Research Fellows Directory
Professor Sharon Ashbrook
University of St Andrews
Exploiting NMR spectroscopy: Local structure and disorder in solids
Nuclear Magnetic Resonance (NMR) spectroscopy is one of the most widely-used analytical tools in chemistry and certainly one of the most powerful. As practically all elements in the periodic table can be studied using NMR, the technique has been used in wide-ranging areas such as materials science, geochemistry, biology and medicine. The ability of NMR to obtain detailed local structural information, without relying on any long-range order, has resulted in the relatively recent development of NMR as an important method for the study of solids. However, NMR spectra of solids contain much broader lines than in solution, making it difficult to see separate signals and extract the information required. This is a particular problem for disordered materials, where variations in exact atomic positions, or the type of atom on a particular site, lead to additional broadening. However, it is often these differences from a regular arrangement of atoms that produce interesting physical and chemical properties that can be exploited commercially.
To obtain information from solid-state NMR spectra we use multinuclear and multidimensional high-resolution experimental methods that resolve the different species present, and we combine these with theoretical prediction of NMR parameters using first-principles computational methods, to understand the complicated and overlapping lineshapes observed. The combination of experiment and calculation offers an exciting new approach for studying solids, and can be applied to solve a wide range of challenges. Rather than focus on simple model systems, we are interested in tackling complex, real systems, exploiting the power of calculation rather than its routine study. While in the short term our work enables new structural insight for the specific systems considered, the ultimate long-term aim is to change the way in which solid-state chemists characterise materials; so that solid-state NMR is viewed as a vital and straightforward step in the development of meaningful structural models.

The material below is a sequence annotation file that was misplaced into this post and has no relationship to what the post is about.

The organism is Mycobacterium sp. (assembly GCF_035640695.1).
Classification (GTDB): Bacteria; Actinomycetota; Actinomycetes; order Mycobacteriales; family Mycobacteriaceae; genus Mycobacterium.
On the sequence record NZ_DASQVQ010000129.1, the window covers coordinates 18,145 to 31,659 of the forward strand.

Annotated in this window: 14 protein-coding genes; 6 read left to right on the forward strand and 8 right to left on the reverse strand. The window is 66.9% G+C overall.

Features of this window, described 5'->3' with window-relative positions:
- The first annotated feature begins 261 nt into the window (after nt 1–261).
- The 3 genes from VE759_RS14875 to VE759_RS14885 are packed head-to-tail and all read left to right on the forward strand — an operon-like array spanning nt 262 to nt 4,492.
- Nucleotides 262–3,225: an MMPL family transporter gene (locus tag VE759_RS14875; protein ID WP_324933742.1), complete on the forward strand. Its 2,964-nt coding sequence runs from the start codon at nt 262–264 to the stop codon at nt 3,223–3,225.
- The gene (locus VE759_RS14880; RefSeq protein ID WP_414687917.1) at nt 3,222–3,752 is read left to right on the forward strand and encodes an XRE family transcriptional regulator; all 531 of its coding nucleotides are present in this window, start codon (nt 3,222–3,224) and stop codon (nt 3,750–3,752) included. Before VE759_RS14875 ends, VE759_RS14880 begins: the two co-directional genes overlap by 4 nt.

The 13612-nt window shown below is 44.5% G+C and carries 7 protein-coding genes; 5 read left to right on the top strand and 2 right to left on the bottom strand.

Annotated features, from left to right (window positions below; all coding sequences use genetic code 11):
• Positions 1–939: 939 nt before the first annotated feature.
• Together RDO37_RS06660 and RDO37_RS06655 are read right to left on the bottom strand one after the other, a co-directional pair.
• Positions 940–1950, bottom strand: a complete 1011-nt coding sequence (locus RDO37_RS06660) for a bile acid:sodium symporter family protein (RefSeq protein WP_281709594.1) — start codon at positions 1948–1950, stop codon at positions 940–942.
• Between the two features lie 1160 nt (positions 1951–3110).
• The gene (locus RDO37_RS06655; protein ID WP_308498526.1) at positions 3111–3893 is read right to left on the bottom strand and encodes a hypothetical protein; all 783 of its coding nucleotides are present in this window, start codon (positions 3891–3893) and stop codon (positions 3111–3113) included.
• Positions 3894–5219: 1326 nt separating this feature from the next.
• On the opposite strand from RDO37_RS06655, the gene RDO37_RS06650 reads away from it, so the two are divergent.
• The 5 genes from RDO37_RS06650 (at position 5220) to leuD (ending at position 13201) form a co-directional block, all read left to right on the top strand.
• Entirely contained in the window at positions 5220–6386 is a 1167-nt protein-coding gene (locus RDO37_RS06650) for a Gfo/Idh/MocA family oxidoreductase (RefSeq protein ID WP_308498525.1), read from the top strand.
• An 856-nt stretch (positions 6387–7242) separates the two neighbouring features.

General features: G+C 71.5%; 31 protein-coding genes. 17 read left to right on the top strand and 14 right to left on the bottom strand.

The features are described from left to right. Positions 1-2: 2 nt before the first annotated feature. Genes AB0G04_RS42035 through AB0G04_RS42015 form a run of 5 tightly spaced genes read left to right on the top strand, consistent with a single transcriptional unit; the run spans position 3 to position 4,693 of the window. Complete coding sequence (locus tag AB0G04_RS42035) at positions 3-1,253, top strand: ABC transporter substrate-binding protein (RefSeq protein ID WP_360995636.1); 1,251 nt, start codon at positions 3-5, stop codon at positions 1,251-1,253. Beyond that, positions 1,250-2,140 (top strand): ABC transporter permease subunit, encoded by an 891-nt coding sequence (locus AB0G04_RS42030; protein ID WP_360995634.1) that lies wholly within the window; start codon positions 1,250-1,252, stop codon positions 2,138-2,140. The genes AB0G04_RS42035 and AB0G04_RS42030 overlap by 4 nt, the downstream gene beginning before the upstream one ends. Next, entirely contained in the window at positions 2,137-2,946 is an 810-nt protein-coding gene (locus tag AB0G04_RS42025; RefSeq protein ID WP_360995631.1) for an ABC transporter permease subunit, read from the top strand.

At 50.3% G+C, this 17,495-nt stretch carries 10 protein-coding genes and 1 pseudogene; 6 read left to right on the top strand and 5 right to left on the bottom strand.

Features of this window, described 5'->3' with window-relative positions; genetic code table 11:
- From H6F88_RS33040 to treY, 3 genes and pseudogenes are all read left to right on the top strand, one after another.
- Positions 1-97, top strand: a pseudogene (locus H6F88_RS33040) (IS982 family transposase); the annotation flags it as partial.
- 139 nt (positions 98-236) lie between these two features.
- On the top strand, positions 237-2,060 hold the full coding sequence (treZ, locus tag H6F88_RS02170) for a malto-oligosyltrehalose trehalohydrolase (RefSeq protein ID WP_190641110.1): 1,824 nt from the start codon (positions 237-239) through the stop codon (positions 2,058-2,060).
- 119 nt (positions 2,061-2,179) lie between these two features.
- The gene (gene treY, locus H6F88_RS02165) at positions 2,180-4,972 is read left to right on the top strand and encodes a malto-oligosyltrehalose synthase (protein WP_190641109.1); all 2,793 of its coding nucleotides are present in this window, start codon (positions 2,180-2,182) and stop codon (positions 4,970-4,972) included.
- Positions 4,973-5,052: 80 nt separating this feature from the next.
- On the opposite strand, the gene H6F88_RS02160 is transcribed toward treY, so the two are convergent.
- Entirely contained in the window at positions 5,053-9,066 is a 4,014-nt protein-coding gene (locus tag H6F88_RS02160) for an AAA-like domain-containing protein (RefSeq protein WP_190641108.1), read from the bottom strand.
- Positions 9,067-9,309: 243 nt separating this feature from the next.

Areas of current interest include (i) understanding how water is stored in the high-pressure minerals that are found in the inner Earth, (ii) investigating how microporous materials interact with small molecules adsorbed within them, and (iii) considering the prospects for using ceramic oxides to incorporate radioactive cations from nuclear waste streams for long-term containment.
Interests and expertise (Subject groups)